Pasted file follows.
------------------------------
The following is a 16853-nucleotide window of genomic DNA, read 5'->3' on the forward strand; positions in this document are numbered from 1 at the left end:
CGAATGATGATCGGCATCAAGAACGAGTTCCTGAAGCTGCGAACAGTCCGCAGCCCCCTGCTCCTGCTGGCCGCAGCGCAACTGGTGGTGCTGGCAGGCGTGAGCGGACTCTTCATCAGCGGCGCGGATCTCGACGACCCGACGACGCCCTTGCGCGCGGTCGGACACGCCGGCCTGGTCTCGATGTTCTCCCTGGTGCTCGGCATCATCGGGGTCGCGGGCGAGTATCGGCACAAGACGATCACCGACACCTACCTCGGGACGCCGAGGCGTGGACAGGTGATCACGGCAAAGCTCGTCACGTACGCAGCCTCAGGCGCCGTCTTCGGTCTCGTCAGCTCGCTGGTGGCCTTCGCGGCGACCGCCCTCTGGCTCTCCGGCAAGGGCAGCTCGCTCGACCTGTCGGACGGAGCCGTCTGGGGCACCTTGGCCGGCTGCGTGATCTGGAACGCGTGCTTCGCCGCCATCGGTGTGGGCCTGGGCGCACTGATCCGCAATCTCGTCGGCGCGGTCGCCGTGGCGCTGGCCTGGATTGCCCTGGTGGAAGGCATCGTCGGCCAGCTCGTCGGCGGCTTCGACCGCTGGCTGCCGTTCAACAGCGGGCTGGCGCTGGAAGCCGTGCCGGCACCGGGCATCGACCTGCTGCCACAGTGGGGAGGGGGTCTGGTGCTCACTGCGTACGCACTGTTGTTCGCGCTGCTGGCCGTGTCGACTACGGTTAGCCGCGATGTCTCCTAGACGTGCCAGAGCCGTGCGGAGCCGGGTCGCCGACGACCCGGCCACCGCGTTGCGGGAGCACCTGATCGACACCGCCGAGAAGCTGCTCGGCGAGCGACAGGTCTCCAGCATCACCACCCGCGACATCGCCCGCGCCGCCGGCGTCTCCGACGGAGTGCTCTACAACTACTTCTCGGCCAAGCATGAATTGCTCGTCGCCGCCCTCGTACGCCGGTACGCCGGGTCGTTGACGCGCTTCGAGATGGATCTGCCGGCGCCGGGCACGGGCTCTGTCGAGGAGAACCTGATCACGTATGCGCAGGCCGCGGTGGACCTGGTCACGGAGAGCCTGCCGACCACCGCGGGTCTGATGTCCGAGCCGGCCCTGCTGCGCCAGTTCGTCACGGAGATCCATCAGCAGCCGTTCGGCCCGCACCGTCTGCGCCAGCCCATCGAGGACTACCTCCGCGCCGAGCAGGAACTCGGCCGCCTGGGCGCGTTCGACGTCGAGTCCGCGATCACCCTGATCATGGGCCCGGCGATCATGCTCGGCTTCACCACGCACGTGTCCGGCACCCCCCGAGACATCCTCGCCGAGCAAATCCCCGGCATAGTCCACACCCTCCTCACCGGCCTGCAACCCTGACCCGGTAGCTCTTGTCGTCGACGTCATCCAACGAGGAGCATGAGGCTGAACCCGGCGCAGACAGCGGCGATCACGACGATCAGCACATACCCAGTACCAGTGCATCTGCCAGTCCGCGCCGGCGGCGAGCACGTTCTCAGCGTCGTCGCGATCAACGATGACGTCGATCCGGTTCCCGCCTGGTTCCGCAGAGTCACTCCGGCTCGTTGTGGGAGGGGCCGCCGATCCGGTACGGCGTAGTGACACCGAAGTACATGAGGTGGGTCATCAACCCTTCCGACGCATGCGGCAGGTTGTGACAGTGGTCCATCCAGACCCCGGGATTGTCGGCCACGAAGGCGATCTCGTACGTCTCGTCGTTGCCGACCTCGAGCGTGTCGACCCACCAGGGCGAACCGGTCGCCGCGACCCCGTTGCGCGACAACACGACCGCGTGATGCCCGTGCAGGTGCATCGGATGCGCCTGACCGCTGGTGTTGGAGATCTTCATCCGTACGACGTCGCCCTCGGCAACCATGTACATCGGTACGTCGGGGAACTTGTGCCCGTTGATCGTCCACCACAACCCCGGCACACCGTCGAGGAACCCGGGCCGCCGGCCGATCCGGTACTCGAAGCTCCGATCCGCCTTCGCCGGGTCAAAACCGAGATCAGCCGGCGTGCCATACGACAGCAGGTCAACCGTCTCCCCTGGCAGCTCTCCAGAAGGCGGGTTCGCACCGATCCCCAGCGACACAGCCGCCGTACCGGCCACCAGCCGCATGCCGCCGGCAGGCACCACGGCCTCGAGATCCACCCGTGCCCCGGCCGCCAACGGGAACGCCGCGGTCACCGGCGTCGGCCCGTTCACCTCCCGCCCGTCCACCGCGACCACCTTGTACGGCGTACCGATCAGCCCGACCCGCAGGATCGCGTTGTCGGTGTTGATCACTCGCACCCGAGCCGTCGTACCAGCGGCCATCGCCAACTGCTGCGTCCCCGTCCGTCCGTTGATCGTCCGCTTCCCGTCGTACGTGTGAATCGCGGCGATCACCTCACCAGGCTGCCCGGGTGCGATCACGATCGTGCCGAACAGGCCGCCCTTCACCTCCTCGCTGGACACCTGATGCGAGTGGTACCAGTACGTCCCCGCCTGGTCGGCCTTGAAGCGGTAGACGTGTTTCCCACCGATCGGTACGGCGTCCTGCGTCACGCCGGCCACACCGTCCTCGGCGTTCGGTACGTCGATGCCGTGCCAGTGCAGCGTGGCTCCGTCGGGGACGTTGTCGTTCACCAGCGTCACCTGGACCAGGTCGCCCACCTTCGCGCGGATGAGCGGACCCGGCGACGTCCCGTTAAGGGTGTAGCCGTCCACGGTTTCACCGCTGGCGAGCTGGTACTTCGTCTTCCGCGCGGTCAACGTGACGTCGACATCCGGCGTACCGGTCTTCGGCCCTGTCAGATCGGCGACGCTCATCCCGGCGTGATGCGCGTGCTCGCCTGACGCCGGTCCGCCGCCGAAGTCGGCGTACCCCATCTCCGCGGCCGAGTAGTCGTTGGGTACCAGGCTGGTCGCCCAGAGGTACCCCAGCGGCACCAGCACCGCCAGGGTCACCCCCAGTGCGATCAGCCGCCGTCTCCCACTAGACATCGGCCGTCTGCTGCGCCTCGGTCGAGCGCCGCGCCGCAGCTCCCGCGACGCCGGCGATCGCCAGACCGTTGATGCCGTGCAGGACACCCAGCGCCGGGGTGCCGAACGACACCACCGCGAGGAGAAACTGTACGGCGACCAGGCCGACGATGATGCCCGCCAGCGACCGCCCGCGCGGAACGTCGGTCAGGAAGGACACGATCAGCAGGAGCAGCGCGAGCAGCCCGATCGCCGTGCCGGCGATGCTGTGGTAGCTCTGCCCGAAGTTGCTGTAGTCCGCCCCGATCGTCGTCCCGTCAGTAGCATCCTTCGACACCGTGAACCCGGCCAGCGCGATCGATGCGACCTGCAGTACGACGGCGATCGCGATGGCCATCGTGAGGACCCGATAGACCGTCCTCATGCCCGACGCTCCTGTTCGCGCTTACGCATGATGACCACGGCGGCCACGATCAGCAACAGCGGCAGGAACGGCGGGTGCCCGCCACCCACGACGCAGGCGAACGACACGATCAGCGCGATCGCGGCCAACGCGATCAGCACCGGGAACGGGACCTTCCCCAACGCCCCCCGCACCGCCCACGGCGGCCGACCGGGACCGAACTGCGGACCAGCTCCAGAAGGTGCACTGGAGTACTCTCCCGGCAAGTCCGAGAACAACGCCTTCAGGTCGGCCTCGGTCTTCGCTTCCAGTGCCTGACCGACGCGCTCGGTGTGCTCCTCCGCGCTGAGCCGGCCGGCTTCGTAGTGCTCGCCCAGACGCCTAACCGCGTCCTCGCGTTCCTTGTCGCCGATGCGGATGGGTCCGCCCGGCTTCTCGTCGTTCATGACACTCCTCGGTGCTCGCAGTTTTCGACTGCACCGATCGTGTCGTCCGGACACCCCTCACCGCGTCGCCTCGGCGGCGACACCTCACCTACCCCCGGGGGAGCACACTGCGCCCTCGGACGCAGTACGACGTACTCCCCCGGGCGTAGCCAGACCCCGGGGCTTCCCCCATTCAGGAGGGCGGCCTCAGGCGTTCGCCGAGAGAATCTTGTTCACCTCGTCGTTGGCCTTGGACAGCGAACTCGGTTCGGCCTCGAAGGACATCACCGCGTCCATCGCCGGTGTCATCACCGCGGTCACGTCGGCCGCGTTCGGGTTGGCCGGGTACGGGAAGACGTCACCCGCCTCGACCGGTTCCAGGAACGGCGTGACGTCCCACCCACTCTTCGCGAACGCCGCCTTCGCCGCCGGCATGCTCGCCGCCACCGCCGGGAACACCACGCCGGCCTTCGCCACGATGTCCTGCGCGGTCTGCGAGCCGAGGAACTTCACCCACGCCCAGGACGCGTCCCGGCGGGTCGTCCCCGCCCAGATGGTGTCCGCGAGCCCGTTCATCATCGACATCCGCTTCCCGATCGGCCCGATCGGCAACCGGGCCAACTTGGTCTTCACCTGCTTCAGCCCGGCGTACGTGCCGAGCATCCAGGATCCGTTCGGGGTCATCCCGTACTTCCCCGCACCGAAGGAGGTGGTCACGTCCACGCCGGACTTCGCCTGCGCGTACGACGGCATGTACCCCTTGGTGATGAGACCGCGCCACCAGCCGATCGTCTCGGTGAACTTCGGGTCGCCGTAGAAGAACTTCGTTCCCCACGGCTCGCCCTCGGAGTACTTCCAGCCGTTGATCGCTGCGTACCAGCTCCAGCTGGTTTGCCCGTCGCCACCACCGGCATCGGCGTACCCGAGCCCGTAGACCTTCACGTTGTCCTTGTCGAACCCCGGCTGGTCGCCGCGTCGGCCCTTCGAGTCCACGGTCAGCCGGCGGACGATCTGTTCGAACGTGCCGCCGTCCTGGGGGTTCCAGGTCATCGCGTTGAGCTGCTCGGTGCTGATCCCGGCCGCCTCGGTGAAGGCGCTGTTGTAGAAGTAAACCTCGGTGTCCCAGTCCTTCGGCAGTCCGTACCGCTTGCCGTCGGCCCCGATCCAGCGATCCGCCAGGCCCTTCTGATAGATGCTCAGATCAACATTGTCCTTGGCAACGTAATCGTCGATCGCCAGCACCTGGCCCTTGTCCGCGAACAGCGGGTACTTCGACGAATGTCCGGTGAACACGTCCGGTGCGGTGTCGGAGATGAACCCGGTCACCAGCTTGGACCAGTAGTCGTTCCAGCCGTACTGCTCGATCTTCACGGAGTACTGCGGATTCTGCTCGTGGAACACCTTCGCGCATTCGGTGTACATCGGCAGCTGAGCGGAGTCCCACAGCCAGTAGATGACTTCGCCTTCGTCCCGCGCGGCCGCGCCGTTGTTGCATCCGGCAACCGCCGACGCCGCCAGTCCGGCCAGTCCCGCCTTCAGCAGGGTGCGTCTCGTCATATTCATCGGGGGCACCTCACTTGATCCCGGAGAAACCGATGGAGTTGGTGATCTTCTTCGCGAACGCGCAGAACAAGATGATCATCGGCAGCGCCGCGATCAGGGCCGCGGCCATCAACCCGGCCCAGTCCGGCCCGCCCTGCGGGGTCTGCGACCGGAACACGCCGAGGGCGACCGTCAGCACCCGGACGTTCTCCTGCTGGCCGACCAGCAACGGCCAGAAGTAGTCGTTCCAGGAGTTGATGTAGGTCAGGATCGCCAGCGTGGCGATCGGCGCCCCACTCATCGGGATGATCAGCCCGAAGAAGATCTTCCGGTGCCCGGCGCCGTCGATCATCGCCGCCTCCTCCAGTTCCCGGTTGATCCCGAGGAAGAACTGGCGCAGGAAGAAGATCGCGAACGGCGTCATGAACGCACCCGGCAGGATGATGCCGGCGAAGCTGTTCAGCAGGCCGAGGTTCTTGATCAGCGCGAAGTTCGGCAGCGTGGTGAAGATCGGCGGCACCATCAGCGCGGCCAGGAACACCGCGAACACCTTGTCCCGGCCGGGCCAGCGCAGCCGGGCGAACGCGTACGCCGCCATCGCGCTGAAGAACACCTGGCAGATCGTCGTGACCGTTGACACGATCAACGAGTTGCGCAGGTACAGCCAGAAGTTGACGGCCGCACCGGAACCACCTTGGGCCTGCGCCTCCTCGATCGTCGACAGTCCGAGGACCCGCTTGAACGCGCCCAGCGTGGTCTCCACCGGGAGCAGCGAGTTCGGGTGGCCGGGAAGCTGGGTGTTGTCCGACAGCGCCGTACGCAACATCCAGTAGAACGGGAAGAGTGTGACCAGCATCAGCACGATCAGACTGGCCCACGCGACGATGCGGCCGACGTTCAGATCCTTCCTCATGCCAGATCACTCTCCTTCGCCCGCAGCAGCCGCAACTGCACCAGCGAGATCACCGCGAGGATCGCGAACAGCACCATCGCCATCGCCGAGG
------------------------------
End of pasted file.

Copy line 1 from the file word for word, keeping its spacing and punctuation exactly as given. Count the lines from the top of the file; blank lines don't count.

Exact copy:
The following is a 16853-nucleotide window of genomic DNA, read 5'->3' on the forward strand; positions in this document are numbered from 1 at the left end: